Feminist Movers Makers & Shakers: Alexandra Weiser and Revolutionary Intentions

How would you describe your work & what do you hope to accomplish?

I would describe my work as a doula and birth professional as a radical form of essential activism, with the intention of revolutionizing birth culture and encouraging childbearing people to demand the proper agency and respect through pregnancy, labor, and breastfeeding. I believe that mothers and nurturers of infants are the backbone and foundation to a healthy society.  The racial disparity in our country is a tragedy resulting from unnatural causes.

A report from the ICTC notes:

“Despite widespread calls to reduce the infant mortality, preterm birth, and low birthweight rates in the United States, racial disparities in birth outcomes persist, with African-American infants remaining the most vulnerable. In 2013, the rate of preterm birth for African-American infants was nearly double that for white infants. Known medical, genetic, and/or sociodemographic factors alone do not account for these disparities, leading researchers to examine race and the experience of racial discrimination as independent risk factors for affecting maternal, infant, and child health.”

With my work I hope to accomplish multiple things, I want to address the birth gap among POC and work to close that gap of infant and birthing mortality by spreading awareness and actively supporting families of color in the childbearing process. I hope to empower birthing families to choose what path they want to take. Supporting a pregnant individual through an abortion or adoption process as an emotional advocate is really important to me, because I believe when womb-bearing and non-womb-bearing people have choices they are healthier, which leaves our society healthier in the long run.

Can you talk about the evolution of your work?

It started with having children of my own, and realizing how little emotional support I was receiving had affected my entire experience down to having postpartum anxiety shortly after my first was born, I knew I needed to be a part of this movement to encourage birthing people to take back autonomy over their bodies.

Is collaboration something you incorporate into your practice? Why or why not?

Absolutely, I love to collaborate with other doulas and birth professionals, this is not a competitive success-driven passion for me; it is a sincere desire to better our world and I believe that’s accomplished when we help each other professionally to meet the needs of our client base. Knowing how to stay aware, receptive and embracing growing and evolving is essential to birth work and done best with the guidance of our peers.

What is your philosophy for doing activism?

My philosophy is that activism should be and is a daily thing, because no matter what we do, we are being active in something, whether actively apathetic, actively passive, actively ignoring the issues in the world, or actively engaging the world around us, our community, asking questions, demanding changes locally with a global effect in mind, I feel like that is how I try to operate moment to moment, with an awareness of the bigger picture and an awareness how I want to impact my world.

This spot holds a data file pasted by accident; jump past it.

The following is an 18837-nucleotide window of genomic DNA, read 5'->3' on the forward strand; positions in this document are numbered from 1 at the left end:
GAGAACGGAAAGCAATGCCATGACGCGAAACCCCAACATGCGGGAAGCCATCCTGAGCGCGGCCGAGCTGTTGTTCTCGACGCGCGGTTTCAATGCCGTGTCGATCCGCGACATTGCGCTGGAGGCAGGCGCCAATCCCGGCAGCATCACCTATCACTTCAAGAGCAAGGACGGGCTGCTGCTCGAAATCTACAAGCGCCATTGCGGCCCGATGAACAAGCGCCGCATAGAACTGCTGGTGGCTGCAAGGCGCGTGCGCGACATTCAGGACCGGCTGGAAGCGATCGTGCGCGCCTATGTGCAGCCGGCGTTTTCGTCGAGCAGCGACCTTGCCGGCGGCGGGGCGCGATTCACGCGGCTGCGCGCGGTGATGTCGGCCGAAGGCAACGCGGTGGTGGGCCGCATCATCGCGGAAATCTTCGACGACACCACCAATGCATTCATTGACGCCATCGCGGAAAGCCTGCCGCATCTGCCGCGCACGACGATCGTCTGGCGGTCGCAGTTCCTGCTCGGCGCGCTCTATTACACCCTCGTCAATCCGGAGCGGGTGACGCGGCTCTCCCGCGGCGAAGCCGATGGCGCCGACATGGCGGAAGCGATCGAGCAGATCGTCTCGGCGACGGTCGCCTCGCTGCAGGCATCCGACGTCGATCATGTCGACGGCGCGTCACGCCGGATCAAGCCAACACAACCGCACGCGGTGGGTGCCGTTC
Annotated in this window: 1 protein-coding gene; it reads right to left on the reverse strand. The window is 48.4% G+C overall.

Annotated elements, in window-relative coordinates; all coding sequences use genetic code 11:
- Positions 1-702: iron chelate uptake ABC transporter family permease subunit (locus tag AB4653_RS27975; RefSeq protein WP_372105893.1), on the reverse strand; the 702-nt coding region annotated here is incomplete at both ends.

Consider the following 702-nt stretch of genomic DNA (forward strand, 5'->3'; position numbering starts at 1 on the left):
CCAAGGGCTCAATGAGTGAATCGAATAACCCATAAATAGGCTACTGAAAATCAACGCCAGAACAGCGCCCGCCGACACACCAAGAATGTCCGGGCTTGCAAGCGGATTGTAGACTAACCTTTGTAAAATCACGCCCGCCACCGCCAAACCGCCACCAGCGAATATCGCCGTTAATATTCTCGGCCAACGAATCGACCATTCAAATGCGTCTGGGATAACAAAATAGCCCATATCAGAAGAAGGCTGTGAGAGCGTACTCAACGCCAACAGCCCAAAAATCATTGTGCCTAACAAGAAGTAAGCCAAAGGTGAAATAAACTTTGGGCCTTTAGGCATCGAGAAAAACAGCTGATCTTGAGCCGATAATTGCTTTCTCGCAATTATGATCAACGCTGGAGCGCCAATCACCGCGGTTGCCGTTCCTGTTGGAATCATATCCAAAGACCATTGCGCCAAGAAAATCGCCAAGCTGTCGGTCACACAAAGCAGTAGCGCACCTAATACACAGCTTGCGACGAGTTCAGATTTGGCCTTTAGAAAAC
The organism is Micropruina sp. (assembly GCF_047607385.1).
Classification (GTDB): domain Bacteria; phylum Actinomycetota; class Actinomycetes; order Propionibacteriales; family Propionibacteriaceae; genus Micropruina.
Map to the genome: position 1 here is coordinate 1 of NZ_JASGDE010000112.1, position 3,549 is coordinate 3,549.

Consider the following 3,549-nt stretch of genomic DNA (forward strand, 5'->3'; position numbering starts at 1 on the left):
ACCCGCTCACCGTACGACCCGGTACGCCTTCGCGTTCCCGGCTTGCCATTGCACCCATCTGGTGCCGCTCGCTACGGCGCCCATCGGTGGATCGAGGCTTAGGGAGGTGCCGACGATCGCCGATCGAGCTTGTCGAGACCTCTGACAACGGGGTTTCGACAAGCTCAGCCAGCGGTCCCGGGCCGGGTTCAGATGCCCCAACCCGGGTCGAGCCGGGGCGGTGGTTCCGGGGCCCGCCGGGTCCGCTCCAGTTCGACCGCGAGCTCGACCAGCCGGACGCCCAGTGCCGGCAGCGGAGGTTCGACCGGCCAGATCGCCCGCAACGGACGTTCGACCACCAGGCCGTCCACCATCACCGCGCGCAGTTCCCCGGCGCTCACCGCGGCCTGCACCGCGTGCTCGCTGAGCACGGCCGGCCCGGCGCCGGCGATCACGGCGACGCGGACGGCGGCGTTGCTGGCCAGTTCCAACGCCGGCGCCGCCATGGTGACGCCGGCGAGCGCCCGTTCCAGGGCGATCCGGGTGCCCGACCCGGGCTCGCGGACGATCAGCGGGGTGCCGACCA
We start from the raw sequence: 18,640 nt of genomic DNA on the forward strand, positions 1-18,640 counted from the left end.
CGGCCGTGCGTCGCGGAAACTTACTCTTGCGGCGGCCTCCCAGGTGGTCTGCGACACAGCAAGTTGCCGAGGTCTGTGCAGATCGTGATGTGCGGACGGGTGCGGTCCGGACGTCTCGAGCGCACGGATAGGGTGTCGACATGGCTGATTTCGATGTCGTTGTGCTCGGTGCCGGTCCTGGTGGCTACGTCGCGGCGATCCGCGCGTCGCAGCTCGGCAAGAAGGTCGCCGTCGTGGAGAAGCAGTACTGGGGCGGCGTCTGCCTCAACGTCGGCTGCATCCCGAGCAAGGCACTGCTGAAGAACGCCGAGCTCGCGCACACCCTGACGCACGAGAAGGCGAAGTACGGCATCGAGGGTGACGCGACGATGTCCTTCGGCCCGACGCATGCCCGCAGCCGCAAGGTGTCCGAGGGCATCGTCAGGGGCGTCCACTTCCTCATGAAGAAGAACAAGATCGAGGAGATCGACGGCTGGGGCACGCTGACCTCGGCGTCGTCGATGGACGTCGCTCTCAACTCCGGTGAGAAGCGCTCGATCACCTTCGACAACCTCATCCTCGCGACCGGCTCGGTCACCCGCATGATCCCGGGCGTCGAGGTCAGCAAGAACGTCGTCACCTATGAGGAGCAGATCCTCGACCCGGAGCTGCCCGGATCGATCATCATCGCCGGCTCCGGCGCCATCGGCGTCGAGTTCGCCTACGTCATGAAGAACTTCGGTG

Who is your favorite feminist mover, maker and/or shaker?

So many, but Chimamanda Ngozi Adiche has inspired me profoundly since the beginning of my journey into active feminism.

What was the best advice you were given as a mover, maker and/or shaker?

Never forget your place or your privilege

How do you make your work more inclusive?

I try to stay informed, ask questions, hear from marginalized individuals on what they are needing, I keep my prices as low as I can and offer payment plans to make my services accessible to low income families.

Who would make your top 5 feminist icons list?

  1. Chimamanda Ngozi Adiche
  2. Rosetta Thorpe
  3. Isadora Duncan
  4. Malala Yousafzai
  5. Virginia Woolf

What do you wish people understood about your area of interest within feminism?

I wish people understood that it’s for everyone, it isn’t from a place of hating men or thinking they are less than, because really, we respect men enough to know that they are capable of more than society tells them, that they are not animals who can’t control themselves, that they are gentle and good dads and emotionally attentive. We are tired of the narrative that has failed all of us for generations, selling men short.

What are a few ways our readers can support the work you’re doing?

Like my Facebook Page and share the information with pregnant people in your life! Support my work by supporting planned parenthood, and other organizations that provide women with reproductive choice and information. Hire a doula! Any doula local to you, supporting other doulas, which in turn makes having a doula a more normal thing to do!

 

Are you a Feminist Mover, Maker & Shaker? We would like to share the important work you do. Learn more here.

 


I’m Alexandra, I am a mother of two and a doula from Tacoma Washington with a certification in lactation education and a passion for empowering childbearing people. I believe that leaving birthing persons healthy and respected during and after their labor can change the world. I have a heart for justice and I am always trying to impact my community as positively as I can.


 

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